If you are a Johannesburg enthusiast you will certainly be delighted to acquire four recent Johannesburg books. It seems like almost a deluge of titles on old Johannesburg. A fellow Johannesburg heritage enthusiast threw me the questions: well what is the difference between these books, which one is for me and is it really necessary to buy four books all on Johannesburg?
It is the right time for a quick overview of all four books hence this thumb nail sketch of each one. Remember it is easy to purchase a book when it is current, a first edition and in print but once it slips into the out of print category you will battle to locate a copy (unless there is a reprint and 2nd edition).
Forgotten Johannesburg (2019) by Tony Grogan published by Don Nelson.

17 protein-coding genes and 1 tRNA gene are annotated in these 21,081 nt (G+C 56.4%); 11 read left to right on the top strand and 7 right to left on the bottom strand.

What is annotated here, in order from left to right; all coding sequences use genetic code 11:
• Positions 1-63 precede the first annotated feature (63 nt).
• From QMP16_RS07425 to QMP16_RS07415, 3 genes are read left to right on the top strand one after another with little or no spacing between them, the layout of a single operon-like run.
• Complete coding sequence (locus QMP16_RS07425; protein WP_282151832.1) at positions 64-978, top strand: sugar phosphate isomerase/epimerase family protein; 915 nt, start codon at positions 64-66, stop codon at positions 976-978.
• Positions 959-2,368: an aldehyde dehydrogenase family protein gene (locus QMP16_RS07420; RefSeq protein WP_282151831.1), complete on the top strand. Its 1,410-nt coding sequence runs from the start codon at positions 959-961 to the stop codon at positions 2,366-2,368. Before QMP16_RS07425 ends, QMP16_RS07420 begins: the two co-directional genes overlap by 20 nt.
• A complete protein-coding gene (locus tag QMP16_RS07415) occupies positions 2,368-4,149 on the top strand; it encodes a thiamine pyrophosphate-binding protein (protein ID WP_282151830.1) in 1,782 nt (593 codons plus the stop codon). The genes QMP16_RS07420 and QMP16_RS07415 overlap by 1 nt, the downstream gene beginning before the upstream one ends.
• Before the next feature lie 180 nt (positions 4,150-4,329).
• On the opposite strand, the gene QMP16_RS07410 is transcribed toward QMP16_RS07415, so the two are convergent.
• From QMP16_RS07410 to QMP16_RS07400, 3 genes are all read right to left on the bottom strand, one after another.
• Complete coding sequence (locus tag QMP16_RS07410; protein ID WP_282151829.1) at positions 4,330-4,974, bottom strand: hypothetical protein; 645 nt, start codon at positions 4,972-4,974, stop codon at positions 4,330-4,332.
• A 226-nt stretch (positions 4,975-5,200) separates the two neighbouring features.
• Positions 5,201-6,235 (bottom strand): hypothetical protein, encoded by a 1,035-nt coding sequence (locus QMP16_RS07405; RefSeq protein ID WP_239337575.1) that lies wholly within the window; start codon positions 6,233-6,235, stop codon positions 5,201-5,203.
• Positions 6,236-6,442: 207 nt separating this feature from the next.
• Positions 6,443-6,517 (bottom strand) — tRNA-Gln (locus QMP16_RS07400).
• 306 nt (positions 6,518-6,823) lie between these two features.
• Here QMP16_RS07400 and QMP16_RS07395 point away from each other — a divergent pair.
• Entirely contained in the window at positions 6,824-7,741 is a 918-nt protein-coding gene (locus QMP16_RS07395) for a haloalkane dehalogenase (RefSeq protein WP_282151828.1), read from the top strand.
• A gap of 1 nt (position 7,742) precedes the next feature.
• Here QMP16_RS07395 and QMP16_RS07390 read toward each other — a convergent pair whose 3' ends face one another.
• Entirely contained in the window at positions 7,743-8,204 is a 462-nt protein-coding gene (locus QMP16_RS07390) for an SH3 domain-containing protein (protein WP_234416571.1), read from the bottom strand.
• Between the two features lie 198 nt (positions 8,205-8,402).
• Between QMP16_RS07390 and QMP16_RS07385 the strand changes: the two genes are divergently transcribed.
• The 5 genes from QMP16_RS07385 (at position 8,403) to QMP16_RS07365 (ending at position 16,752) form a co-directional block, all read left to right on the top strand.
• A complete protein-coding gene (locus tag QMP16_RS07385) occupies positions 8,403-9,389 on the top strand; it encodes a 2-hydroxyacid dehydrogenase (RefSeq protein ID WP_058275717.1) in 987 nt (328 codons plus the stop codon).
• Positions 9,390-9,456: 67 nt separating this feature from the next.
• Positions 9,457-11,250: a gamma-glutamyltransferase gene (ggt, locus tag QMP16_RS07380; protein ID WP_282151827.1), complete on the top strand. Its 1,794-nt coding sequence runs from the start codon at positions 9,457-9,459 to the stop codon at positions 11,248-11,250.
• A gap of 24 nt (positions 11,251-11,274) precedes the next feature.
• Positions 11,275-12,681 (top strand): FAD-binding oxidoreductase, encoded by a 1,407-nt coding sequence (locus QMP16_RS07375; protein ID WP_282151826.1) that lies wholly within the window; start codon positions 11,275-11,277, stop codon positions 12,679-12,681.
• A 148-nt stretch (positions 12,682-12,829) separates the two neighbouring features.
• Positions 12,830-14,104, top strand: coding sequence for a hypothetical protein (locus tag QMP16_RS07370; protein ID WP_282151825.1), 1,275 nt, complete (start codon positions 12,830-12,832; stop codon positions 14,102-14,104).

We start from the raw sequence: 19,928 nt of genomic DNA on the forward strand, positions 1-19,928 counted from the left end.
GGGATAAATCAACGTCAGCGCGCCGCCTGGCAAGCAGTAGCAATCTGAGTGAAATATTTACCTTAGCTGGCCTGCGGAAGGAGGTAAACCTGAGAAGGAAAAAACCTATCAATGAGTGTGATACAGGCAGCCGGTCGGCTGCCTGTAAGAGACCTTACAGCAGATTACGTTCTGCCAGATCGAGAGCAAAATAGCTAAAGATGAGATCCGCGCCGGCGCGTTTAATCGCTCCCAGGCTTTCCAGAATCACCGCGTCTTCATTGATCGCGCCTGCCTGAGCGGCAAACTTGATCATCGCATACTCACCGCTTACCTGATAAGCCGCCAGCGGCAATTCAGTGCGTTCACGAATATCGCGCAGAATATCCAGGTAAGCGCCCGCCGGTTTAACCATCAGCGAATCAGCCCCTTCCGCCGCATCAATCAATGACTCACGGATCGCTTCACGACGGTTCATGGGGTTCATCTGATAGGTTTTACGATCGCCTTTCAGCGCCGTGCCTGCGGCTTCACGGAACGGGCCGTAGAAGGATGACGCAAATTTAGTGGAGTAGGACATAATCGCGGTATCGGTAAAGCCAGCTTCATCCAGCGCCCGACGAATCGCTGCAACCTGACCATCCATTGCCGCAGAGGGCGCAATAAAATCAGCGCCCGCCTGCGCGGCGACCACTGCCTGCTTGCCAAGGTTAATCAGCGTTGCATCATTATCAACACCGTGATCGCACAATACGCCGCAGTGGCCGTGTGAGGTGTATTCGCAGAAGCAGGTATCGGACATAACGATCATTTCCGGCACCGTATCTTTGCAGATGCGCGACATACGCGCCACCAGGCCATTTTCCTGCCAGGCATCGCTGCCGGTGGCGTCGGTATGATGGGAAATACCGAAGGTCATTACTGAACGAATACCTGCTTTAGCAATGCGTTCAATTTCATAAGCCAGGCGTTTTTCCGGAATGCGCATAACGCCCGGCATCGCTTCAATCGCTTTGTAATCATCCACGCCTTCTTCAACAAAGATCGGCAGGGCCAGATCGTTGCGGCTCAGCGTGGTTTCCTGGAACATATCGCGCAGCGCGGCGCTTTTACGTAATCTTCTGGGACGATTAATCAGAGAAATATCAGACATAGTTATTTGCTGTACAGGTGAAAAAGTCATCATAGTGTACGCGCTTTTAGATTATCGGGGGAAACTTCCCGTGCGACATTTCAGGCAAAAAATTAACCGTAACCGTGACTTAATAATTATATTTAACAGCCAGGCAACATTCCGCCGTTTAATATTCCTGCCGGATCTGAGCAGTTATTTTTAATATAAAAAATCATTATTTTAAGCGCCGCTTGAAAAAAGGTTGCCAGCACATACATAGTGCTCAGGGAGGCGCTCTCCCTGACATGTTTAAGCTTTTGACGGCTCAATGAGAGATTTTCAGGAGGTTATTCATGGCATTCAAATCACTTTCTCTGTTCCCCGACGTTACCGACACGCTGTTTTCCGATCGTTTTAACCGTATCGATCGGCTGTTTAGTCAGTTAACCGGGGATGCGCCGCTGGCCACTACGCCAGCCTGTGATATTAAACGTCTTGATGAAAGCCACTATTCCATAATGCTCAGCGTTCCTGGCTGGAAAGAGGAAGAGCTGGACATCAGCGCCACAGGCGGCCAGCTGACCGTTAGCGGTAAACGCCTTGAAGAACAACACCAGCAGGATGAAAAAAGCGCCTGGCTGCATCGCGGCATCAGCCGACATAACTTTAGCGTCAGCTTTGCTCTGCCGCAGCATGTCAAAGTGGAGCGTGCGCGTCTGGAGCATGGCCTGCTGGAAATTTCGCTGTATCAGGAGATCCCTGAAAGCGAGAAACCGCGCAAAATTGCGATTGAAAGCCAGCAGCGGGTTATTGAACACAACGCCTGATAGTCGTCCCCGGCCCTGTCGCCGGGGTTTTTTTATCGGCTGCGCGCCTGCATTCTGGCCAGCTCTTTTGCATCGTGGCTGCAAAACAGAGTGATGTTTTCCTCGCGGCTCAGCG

This is a handsome book. It is a book of old photographs of Johannesburg covering the period 1886 to mainly 1930, though the book states 1886-1950. It comprises about 400 old black and white photos many of which are very familiar but there are also some "new" images from Cape Archival sources and the National Library (Cape Town sources). The majority of photographs have been scanned from earlier now out of print books – such as the Barnett Collection, Rosenthal’s Rand Rush, Anna Smith’s Pictorial History of Johannesburg and Pearson and Kallaway’s Images and Continuities. All of these earlier books are difficult to find. The captions and an introductory essay have been written by the well-known cartoonist Tony Grogan. The captions are either copied from other sources or give the slenderest outline as the author knows very little about Joburg. This book has a companion volume on Forgotten Cape Town and I consider the Cape Town book far better than the Johannesburg book as the author is on home territory. I spotted quite a few errors in Forgotten Johannesburg. All the same I think the volume is worth acquiring. There is both a soft cover and a hard cover version.